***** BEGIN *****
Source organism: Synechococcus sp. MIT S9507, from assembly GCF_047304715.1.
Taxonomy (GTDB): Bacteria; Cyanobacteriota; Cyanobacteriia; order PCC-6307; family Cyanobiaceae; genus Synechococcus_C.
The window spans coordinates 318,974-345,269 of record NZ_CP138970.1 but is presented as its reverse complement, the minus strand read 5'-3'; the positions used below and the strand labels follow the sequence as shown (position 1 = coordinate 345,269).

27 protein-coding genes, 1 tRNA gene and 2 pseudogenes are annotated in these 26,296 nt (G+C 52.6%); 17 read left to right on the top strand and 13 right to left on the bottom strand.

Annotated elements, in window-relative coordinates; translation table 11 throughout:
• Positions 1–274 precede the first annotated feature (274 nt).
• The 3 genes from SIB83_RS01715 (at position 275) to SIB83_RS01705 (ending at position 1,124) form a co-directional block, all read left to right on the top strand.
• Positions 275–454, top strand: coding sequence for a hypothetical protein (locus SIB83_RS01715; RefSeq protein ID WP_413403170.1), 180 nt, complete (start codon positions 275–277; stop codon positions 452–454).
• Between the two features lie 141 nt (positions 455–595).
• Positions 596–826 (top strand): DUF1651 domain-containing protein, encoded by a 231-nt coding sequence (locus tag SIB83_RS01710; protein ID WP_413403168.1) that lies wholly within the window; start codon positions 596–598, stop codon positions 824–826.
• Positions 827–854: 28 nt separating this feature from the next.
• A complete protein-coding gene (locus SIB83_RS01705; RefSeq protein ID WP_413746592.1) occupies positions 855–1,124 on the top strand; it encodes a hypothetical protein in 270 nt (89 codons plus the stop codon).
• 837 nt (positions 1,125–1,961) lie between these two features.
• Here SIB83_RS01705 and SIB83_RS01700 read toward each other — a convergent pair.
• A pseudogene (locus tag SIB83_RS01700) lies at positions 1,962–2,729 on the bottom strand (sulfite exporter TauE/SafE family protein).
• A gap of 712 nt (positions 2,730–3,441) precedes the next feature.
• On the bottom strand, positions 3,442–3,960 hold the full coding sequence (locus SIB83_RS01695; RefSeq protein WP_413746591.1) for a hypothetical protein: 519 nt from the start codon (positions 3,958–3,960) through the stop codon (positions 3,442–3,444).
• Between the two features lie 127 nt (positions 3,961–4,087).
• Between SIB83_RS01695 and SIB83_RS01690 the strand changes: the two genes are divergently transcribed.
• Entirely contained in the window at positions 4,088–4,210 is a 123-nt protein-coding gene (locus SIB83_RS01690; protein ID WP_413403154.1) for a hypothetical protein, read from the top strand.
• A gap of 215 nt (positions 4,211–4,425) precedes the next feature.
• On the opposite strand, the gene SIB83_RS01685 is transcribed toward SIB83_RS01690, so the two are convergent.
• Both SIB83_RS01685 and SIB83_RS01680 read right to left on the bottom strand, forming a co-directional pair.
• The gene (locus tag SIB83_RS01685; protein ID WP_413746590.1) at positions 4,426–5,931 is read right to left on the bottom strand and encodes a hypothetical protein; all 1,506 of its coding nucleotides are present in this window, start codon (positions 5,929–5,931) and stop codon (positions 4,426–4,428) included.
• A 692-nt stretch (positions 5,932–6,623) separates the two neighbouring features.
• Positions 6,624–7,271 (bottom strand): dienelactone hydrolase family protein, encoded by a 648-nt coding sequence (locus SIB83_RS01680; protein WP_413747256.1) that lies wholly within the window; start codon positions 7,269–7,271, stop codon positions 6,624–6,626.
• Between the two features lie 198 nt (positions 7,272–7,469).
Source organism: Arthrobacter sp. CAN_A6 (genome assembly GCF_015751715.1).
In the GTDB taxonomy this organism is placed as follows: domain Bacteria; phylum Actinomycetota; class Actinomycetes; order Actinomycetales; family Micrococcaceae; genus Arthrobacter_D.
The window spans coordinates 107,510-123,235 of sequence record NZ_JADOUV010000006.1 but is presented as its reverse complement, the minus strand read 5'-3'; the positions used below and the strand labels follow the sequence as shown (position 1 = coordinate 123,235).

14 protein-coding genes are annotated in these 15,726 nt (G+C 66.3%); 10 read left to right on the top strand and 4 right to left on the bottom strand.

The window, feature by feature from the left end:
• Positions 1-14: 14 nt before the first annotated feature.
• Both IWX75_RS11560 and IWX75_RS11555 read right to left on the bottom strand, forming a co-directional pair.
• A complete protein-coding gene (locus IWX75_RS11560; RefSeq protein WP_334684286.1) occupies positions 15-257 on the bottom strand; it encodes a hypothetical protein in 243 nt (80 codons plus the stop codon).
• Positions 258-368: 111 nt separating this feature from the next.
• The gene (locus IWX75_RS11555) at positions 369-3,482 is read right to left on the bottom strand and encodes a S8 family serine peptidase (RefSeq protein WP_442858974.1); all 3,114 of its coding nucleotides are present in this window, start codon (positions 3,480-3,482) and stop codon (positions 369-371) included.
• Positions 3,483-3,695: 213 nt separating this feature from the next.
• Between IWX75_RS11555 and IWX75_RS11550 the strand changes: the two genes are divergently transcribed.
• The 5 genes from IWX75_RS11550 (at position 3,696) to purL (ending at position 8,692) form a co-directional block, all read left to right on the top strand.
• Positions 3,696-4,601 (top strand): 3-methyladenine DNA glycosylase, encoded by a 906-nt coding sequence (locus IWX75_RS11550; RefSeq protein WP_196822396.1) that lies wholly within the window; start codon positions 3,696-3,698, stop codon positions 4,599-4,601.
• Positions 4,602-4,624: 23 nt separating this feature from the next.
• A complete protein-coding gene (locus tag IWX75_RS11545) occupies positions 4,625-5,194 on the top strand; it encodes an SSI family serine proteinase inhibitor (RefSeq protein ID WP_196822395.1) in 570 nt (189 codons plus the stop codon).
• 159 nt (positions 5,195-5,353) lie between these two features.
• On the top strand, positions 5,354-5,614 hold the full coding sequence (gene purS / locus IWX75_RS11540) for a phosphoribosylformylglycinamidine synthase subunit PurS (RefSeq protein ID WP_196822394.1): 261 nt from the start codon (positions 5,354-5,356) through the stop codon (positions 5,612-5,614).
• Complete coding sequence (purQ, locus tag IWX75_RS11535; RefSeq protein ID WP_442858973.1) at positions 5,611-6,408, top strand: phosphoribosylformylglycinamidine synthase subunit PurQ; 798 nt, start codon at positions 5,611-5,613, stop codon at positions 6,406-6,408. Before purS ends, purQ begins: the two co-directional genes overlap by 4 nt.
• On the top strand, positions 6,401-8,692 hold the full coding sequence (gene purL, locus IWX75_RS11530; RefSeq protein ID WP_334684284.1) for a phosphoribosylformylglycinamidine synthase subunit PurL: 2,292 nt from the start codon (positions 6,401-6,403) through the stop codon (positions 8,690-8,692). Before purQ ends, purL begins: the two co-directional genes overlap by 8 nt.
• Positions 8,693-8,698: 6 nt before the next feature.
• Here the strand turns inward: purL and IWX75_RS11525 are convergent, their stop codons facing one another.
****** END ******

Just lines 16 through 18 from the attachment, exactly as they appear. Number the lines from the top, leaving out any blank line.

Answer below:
• A gap of 712 nt (positions 2,730–3,441) precedes the next feature.
• On the bottom strand, positions 3,442–3,960 hold the full coding sequence (locus SIB83_RS01695; RefSeq protein WP_413746591.1) for a hypothetical protein: 519 nt from the start codon (positions 3,958–3,960) through the stop codon (positions 3,442–3,444).
• Between the two features lie 127 nt (positions 3,961–4,087).